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Update: World War Three – Who wins?

World War Three – Who wins?

World War Three: World War 3 armies REVEALED – Who would win in all out conflict with North Korea?

TENSIONS in North Korea could risk dragging Russia, China, Japan, South Korea and the USA into all out conflict – but who has the most powerful military?

North Korean military tests have made tensions in the Pacific skyrocket – with young despotKim Jong-un testing inter-continental ballistic missiles capable of reaching the US and hydrogen bombs five times more powerful than the last nuclear weapon to have been used in a war zone.

Meanwhile, Donald Trump’s threats to rain “fire and fury” on the Korean peninsula have stoked the flames of conflict that risk igniting World War 3.

And with Japan and South Korea aligned with the west along with Russian and Chinese interests in Kim Jong-un’s hermit kingdom, conflict in the region risks dragging the world’s superpowers into a furious fire fight.

But who has the most powerful military of them all?


North Korea has the second largest army of any country in the region – with 1.02 million military personnel ready to fight.

The military is believed to make up almost four per cent of the hermit kingdom’s population.

They also have more submarines than countries who could be dragged into a third world war, boasting 73 in total.

But they fall behind in other military hardware, with only 286 helicopters and three warships.

Kim Jong-un also has access to 4,060 tanks, vastly outnumbering the military makeup of his southern neighbours.

He also commands 545 combat jets, significantly fewer than China or the US.


The USA, despite commanding one of the planet’s most effective militaries and spending the most of any potentially involved nation, has just 409,000 active military personnel.

This gives the US military fewer fighters than both North and South Korea despite spending $611.2billion (£459.4 billion) on defence.

However, they also command the most helicopters (5,437) and warships (88) when compared to other states who could be dragged up to fight.

Despite this, they have 2,384 tanks, far fewer than North Korea, as well as fewer submarines (71).

But their 1,442 combat jets could prove a formidable force in all out warfare.


The Chinese army stands at more than three times the size of the USA’s, boasting 1.6 million military personnel with an estimated expenditure of $215.2billion (£161.7billion).

They also have access to the most tanks (7,190) and combat jets (2,306) in the world making them a formidable force.

Meanwhile, their 73 warships and 61 submarines could offer deadly support in the event of a conflict, while their 1,069 helicopters are only bested by the US.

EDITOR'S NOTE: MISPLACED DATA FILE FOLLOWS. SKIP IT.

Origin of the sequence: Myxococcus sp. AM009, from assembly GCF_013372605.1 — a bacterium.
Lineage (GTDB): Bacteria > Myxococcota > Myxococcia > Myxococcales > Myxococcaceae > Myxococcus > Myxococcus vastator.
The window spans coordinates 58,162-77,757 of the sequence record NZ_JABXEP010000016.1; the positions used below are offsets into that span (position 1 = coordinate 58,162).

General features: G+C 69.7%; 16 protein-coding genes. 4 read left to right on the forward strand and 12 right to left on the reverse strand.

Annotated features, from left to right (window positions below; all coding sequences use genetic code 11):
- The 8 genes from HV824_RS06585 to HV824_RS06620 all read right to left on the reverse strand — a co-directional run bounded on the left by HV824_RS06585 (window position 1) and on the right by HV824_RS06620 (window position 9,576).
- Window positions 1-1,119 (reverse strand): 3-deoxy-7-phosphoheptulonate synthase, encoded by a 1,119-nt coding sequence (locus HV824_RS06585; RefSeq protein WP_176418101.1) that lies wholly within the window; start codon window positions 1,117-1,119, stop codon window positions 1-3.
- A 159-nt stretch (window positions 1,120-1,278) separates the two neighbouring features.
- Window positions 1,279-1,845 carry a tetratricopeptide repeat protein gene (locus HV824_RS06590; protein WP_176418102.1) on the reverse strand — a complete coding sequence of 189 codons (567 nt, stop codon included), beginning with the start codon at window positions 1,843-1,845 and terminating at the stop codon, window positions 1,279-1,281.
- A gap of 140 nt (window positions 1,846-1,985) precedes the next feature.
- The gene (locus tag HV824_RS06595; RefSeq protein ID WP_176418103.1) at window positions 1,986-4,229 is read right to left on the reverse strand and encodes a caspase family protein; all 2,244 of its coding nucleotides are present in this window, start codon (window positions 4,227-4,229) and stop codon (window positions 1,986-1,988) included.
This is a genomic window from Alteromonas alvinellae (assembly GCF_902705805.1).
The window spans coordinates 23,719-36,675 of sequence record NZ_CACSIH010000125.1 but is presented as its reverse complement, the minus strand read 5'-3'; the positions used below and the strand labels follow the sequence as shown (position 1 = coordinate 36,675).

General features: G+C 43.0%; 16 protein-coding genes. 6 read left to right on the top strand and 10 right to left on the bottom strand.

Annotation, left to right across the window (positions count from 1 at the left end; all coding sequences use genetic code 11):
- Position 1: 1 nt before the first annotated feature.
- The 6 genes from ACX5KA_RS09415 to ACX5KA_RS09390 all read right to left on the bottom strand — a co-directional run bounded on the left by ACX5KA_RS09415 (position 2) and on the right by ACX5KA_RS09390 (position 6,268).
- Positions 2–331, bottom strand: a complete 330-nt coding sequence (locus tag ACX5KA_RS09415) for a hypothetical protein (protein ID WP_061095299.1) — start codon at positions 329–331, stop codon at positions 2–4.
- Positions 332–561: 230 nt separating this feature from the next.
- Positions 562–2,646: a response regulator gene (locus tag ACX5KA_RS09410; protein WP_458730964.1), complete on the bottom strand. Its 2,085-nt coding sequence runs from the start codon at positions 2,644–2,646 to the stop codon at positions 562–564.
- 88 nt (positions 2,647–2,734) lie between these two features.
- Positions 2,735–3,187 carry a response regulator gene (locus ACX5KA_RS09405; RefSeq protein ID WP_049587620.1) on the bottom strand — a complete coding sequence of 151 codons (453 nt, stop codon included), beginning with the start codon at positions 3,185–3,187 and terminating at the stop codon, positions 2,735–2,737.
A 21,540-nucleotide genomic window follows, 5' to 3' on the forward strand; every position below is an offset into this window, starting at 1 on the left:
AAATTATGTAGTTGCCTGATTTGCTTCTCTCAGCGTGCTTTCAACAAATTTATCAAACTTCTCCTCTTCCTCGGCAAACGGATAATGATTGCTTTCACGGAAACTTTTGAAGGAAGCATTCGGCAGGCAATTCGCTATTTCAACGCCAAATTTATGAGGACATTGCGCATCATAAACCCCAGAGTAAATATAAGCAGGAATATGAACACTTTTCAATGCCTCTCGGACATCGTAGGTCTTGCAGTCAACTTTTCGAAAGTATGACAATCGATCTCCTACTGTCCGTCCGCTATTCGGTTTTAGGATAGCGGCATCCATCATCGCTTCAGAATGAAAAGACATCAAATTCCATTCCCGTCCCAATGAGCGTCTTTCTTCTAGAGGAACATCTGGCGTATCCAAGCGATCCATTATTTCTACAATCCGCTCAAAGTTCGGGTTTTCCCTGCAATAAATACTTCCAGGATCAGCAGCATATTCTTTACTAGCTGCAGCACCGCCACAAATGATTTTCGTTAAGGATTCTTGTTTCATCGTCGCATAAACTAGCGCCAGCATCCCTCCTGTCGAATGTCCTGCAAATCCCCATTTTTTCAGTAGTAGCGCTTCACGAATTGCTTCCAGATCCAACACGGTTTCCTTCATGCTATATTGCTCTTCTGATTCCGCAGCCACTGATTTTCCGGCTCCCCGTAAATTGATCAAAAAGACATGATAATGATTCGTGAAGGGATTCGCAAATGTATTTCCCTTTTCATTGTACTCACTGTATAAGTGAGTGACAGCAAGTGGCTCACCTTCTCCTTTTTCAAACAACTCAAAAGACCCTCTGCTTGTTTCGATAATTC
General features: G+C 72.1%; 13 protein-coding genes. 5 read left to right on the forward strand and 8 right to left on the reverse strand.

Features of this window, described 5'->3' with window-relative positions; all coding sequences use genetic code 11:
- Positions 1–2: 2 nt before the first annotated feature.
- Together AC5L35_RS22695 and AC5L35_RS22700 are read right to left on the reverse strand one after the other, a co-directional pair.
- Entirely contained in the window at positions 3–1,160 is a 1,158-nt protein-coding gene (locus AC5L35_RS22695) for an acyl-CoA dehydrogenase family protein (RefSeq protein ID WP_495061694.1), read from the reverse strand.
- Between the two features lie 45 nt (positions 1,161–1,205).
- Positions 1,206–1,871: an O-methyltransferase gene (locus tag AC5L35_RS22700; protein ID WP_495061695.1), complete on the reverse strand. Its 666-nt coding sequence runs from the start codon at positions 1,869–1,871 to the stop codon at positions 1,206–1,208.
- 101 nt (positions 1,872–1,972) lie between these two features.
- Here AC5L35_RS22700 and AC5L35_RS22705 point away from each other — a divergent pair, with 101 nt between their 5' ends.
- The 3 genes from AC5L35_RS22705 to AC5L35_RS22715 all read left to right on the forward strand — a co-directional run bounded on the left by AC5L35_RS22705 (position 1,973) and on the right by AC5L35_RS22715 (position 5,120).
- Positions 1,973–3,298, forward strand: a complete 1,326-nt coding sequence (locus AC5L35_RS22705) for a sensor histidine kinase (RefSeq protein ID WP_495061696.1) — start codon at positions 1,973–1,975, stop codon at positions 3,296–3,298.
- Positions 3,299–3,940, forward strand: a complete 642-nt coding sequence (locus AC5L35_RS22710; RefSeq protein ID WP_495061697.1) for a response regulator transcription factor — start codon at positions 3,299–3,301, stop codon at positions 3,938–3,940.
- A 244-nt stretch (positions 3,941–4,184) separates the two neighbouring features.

Russia command the largest land mass in the world, bordering both Finland and North Korea making it an incredibly difficult place to invade during the winter across the course of human history – with an exception being made for the Mongols in 1223.

But their modern day military is smaller than neighbouring superpower China, with Vladimir Putin’s military being made up of just 240,000 personnel with an expenditure of $69.2billion (£46.6billion).

While not a world leader when it comes to military hardware, they still command a significant force with 2,700 tanks, 1,090 combat jets and 854 helicopters.

Putin also has access to 34 warships, and 62 submarines.


Decades of bordering the warmongering North has forced the south to significantly ramp up their military capabilities compared to similarly small nations.

Spending $36.8billion (£27.6billion) on the military, they command 495,000 troops in the region.

And their major equipment includes more tanks than the US, with the Moon administration overseeing 2,418 on South Korean soil.

Meanwhile, they command 556 combat jets, 23 warships, 23 submarines and 602 helicopters to hold back the risk of conflict with Kim Jong-un.


Japan has been largely dependent on the US military since World War Two, only establishing the Japanese Self Defence Forces in 1954 when then-US president Dwight D. Eisenhower was forced to move troops onto mainland Asia after North Korea invaded the south.

The rise of Kim Jong-un has sparked furious debate on Japan’s military capabilities, but meanwhile, they command one of the smallest militaries in the region.

Spending slightly more than South Korea with $46.1billion (£34.6billion), Japanese forces number just 151,000.

Japanese Prime Minister Shinzo Abe can call on 688 tanks, 557 combat jets and 589 tanks.

The forces also contain 18 submarines and 44 warships.

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